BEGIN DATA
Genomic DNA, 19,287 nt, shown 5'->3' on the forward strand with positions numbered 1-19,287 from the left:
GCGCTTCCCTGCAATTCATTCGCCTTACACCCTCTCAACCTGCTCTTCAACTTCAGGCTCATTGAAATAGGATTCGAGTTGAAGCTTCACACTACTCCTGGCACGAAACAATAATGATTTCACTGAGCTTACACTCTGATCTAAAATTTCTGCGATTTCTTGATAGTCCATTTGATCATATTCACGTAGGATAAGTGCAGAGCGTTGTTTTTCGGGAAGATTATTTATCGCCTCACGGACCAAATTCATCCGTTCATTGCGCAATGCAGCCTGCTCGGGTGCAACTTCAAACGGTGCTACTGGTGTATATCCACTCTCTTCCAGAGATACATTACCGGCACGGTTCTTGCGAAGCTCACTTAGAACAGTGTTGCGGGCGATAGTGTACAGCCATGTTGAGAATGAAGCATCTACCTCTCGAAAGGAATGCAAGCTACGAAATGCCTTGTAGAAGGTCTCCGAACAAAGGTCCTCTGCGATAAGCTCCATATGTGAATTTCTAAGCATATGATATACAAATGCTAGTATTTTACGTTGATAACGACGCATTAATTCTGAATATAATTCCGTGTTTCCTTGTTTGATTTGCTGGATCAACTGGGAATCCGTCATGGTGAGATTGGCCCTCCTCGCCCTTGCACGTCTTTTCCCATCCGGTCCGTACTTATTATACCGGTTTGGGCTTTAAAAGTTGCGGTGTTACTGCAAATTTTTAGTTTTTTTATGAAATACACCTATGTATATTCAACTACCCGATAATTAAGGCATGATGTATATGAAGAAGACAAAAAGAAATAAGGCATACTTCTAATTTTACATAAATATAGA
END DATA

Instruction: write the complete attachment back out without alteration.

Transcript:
Genomic DNA, 19,287 nt, shown 5'->3' on the forward strand with positions numbered 1-19,287 from the left:
GCGCTTCCCTGCAATTCATTCGCCTTACACCCTCTCAACCTGCTCTTCAACTTCAGGCTCATTGAAATAGGATTCGAGTTGAAGCTTCACACTACTCCTGGCACGAAACAATAATGATTTCACTGAGCTTACACTCTGATCTAAAATTTCTGCGATTTCTTGATAGTCCATTTGATCATATTCACGTAGGATAAGTGCAGAGCGTTGTTTTTCGGGAAGATTATTTATCGCCTCACGGACCAAATTCATCCGTTCATTGCGCAATGCAGCCTGCTCGGGTGCAACTTCAAACGGTGCTACTGGTGTATATCCACTCTCTTCCAGAGATACATTACCGGCACGGTTCTTGCGAAGCTCACTTAGAACAGTGTTGCGGGCGATAGTGTACAGCCATGTTGAGAATGAAGCATCTACCTCTCGAAAGGAATGCAAGCTACGAAATGCCTTGTAGAAGGTCTCCGAACAAAGGTCCTCTGCGATAAGCTCCATATGTGAATTTCTAAGCATATGATATACAAATGCTAGTATTTTACGTTGATAACGACGCATTAATTCTGAATATAATTCCGTGTTTCCTTGTTTGATTTGCTGGATCAACTGGGAATCCGTCATGGTGAGATTGGCCCTCCTCGCCCTTGCACGTCTTTTCCCATCCGGTCCGTACTTATTATACCGGTTTGGGCTTTAAAAGTTGCGGTGTTACTGCAAATTTTTAGTTTTTTTATGAAATACACCTATGTATATTCAACTACCCGATAATTAAGGCATGATGTATATGAAGAAGACAAAAAGAAATAAGGCATACTTCTAATTTTACATAAATATAGA